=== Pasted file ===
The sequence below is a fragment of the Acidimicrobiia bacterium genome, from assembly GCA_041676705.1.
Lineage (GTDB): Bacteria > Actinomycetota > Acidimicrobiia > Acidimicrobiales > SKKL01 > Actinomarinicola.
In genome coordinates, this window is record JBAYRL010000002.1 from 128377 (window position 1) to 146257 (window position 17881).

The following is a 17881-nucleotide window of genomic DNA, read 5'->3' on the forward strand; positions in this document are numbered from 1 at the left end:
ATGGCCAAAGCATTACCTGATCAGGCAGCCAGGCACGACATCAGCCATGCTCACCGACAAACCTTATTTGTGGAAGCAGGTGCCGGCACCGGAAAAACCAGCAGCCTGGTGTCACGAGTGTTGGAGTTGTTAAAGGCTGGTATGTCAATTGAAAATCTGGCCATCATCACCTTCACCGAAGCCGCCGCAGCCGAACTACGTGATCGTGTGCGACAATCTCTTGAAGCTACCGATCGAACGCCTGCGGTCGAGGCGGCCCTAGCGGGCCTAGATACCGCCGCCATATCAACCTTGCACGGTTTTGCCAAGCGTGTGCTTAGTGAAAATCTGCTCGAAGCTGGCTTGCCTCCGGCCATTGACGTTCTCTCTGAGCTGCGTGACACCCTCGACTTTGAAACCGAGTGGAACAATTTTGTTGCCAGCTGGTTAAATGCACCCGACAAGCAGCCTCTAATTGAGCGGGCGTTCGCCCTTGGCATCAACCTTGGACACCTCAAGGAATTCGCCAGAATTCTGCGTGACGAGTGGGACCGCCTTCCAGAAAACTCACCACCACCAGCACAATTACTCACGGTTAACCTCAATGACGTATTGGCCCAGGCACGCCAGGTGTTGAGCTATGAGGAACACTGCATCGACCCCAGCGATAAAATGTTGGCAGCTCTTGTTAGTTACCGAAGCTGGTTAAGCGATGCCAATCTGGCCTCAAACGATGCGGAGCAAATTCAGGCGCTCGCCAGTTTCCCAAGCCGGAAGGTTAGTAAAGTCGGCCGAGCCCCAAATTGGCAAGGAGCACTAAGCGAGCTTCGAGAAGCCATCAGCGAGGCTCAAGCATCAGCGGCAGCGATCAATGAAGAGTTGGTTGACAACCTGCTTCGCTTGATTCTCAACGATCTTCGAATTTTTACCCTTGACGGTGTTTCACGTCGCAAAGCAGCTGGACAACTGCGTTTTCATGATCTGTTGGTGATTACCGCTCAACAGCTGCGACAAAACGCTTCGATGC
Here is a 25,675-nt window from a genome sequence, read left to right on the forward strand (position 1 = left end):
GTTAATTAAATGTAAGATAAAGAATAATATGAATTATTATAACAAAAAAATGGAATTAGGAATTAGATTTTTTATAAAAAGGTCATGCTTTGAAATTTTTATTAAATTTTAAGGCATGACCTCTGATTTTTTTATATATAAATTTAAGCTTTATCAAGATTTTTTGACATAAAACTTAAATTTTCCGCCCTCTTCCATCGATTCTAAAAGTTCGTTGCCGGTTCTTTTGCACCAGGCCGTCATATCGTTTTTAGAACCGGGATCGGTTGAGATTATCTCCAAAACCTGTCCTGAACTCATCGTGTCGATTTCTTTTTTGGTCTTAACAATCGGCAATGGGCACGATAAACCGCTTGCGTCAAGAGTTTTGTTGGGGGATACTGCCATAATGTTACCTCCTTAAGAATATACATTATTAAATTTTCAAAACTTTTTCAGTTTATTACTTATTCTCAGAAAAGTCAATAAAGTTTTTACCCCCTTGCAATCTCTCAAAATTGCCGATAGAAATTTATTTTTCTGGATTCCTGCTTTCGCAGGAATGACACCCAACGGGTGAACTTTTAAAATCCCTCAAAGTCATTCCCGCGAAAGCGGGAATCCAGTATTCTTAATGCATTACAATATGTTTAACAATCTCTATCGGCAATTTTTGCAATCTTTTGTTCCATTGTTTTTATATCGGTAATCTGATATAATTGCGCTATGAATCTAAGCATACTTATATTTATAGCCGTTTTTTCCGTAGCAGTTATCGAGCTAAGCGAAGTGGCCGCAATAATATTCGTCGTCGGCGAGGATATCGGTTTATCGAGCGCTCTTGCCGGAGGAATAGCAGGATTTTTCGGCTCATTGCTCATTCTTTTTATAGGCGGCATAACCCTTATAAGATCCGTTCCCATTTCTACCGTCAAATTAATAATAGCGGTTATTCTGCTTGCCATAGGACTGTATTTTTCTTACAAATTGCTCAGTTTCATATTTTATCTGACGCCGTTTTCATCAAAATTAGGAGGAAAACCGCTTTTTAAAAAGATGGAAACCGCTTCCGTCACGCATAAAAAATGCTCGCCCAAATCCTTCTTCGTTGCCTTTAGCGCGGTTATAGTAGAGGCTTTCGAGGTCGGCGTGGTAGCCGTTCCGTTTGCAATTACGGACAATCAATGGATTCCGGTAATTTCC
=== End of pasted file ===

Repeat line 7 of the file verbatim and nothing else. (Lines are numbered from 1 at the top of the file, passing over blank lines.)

GTTAATTAAATGTAAGATAAAGAATAATATGAATTATTATAACAAAAAAATGGAATTAGGAATTAGATTTTTTATAAAAAGGTCATGCTTTGAAATTTTTATTAAATTTTAAGGCATGACCTCTGATTTTTTTATATATAAATTTAAGCTTTATCAAGATTTTTTGACATAAAACTTAAATTTTCCGCCCTCTTCCATCGATTCTAAAAGTTCGTTGCCGGTTCTTTTGCACCAGGCCGTCATATCGTTTTTAGAACCGGGATCGGTTGAGATTATCTCCAAAACCTGTCCTGAACTCATCGTGTCGATTTCTTTTTTGGTCTTAACAATCGGCAATGGGCACGATAAACCGCTTGCGTCAAGAGTTTTGTTGGGGGATACTGCCATAATGTTACCTCCTTAAGAATATACATTATTAAATTTTCAAAACTTTTTCAGTTTATTACTTATTCTCAGAAAAGTCAATAAAGTTTTTACCCCCTTGCAATCTCTCAAAATTGCCGATAGAAATTTATTTTTCTGGATTCCTGCTTTCGCAGGAATGACACCCAACGGGTGAACTTTTAAAATCCCTCAAAGTCATTCCCGCGAAAGCGGGAATCCAGTATTCTTAATGCATTACAATATGTTTAACAATCTCTATCGGCAATTTTTGCAATCTTTTGTTCCATTGTTTTTATATCGGTAATCTGATATAATTGCGCTATGAATCTAAGCATACTTATATTTATAGCCGTTTTTTCCGTAGCAGTTATCGAGCTAAGCGAAGTGGCCGCAATAATATTCGTCGTCGGCGAGGATATCGGTTTATCGAGCGCTCTTGCCGGAGGAATAGCAGGATTTTTCGGCTCATTGCTCATTCTTTTTATAGGCGGCATAACCCTTATAAGATCCGTTCCCATTTCTACCGTCAAATTAATAATAGCGGTTATTCTGCTTGCCATAGGACTGTATTTTTCTTACAAATTGCTCAGTTTCATATTTTATCTGACGCCGTTTTCATCAAAATTAGGAGGAAAACCGCTTTTTAAAAAGATGGAAACCGCTTCCGTCACGCATAAAAAATGCTCGCCCAAATCCTTCTTCGTTGCCTTTAGCGCGGTTATAGTAGAGGCTTTCGAGGTCGGCGTGGTAGCCGTTCCGTTTGCAATTACGGACAATCAATGGATTCCGGTAATTTCC